P, C, & S v. United Kingdom

Application No. 56547/00
Download Judgment: English

P was a U.S. citizen and C was her British husband. Their daughter, S, was born in 1998 in the UK. In 1985, P had given birth to a son B in the US. In 1994, the California authorities took B into protective custody, alleging that P was harming B by administering laxatives to him inappropriately. The authorities suspected P of induced illness abuse – Munchausen by proxy syndrome, a label used to describe a psychiatric illness where women seek attention by inducing illness in their children or invent an account of illness. P was charged with cruelty towards B and endangering his health. In October 1995, she was convicted of a lesser offence, and B was ordered to live with his father.

After her marriage to C, P’s ex-husband informed the authorities that P was in the UK, and P’s doctor told the authorities that P was pregnant. The local authorities began an assessment of the risk to the unborn child, and it was decided that the unborn child be placed on the Child Protection Register at birth, while an expert was subsequently appointed to make an assessment. When P and C withdrew their consent to have an expert assessment, the local authority, noting the parents’ lack of cooperation, decided to take out an emergency protection order at the birth, claiming ‘reasons to believe that the baby would be at risk of significant harm if left in the care of his/her parents’.

The baby, S, was born at 4:42 a.m. The local authority obtained a protection order at 10:30 a.m. and S was taken from the hospital at 4:00 p.m. and placed in foster care. A contact visit was arranged for C and his parents the following day. P was recorded as being distraught. The local authority then applied for a care order under the Children Act 1989. In the meantime, P and C were allowed supervised contact with S three times a week, initially, and, later, four times a week. Officials observed that P and C developed an excellent relationship with S.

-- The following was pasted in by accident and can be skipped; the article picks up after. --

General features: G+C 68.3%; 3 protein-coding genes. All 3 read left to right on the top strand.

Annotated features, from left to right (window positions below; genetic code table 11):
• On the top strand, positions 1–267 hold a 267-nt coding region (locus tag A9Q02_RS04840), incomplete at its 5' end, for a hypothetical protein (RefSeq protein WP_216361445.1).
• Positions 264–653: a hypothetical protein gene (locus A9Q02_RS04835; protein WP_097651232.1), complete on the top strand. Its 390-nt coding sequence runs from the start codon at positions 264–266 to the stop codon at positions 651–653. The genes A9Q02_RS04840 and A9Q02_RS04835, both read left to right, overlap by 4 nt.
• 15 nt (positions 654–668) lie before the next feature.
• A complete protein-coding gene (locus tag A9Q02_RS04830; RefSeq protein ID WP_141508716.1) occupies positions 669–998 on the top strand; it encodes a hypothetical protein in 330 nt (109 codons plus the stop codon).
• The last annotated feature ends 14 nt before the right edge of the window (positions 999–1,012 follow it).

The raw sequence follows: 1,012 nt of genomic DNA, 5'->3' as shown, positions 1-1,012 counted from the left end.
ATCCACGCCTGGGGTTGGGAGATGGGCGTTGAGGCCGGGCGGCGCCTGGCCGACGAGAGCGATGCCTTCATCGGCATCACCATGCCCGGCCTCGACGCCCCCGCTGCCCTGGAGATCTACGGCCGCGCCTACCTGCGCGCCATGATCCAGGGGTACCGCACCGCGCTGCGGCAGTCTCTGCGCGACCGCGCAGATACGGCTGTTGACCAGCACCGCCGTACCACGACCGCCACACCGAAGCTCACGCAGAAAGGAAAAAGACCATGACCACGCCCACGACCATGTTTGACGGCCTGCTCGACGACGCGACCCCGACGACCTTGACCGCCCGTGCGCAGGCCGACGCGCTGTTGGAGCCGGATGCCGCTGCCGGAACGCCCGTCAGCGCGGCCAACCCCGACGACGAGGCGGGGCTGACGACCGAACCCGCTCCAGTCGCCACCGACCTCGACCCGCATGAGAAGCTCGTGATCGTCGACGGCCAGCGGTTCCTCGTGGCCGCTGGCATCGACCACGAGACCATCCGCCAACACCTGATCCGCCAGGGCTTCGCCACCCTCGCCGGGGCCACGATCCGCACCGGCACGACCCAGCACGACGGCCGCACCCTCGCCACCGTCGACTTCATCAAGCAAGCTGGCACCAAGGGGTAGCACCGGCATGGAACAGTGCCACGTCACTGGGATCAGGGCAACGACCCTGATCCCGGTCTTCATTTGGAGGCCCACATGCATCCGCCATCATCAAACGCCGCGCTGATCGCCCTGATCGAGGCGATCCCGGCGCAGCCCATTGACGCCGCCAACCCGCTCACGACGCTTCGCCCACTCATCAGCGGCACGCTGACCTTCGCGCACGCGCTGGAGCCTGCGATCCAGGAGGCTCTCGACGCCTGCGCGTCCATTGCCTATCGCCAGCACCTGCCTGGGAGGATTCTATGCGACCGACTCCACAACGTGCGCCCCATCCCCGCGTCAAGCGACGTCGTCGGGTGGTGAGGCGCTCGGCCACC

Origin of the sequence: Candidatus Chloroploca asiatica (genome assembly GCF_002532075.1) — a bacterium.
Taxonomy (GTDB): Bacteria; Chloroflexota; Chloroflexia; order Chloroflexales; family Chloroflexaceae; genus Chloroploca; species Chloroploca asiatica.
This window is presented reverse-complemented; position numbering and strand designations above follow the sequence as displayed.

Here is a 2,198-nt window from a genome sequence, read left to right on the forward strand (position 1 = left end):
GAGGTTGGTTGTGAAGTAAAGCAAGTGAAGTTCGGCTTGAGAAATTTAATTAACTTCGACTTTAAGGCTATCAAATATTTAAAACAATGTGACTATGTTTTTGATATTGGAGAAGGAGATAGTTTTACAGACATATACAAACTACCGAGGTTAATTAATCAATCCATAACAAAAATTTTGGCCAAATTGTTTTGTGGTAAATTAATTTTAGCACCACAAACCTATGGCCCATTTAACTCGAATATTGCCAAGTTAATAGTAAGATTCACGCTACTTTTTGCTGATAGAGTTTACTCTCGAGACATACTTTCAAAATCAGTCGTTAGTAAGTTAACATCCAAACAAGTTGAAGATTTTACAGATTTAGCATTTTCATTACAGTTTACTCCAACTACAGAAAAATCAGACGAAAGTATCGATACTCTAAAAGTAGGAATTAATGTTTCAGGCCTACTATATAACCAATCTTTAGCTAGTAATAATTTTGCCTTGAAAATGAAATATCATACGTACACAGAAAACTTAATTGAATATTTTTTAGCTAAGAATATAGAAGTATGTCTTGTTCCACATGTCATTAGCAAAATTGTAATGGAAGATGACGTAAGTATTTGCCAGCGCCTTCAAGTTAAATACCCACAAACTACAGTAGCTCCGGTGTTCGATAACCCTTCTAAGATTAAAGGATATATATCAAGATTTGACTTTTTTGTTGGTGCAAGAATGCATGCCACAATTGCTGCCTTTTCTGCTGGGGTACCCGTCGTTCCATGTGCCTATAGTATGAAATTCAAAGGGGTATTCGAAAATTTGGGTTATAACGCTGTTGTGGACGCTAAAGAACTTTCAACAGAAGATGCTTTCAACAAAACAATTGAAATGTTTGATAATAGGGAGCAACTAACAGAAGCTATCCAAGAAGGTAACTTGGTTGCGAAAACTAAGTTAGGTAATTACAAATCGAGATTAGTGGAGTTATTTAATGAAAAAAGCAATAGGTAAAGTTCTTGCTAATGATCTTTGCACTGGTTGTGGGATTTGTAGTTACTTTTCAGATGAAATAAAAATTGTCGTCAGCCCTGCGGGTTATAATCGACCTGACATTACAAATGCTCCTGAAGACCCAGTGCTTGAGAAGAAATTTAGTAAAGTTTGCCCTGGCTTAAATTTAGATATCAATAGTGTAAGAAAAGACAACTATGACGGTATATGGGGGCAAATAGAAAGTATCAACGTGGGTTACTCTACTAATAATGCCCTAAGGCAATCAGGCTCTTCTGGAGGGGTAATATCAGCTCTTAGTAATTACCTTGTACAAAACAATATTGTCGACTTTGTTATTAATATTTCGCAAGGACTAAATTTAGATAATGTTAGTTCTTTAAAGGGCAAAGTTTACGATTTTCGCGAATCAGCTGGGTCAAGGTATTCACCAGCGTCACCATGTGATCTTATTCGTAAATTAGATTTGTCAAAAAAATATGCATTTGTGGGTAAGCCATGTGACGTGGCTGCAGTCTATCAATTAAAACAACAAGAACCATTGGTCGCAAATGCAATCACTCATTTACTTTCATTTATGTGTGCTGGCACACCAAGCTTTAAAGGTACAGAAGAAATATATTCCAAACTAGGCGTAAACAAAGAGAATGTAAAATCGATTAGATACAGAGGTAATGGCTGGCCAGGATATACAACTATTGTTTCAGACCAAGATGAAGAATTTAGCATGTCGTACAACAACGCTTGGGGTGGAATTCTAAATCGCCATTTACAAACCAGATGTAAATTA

The care order proceedings began on 2 February 1999, and P was initially represented by counsel. However, on 5 February, her lawyers applied to withdraw, alleging that P was being unreasonable. The judge permitted the withdrawal and allowed an adjournment of only four days. On 8 March, after a 20-day hearing involving numerous witnesses, the judge ordered S to be placed in the care of the local authorities. He concluded, among other things, that P suffered from a personality disorder and that S’s moral and physical health would be endangered by leaving her with her parents.

The judge then fixed a date one week later to proceed on the application for the freeing of S for adoption. P and C attended the hearing, but did not have counsel, and the judge refused to postpone the hearing to enable them to obtain counsel. The judge issued an order freeing S for adoption without any provision for continued direct contact with her parents. P was refused leave to appeal, and S was adopted in March of 2000. There was no provision for direct contact between S and her parents.

P and C filed an application with the European Court of Human Rights complaining that the measures taken by the authorities in removing S from her parents, placing her in care, and freeing her for adoption violated Article 8 (right to respect for family life), Article 6 (right to fair trial), and Article 12 (right to marry) of the European Convention on Human Rights (“Convention”).

[Adapted from INTERIGHTS summary, with permission]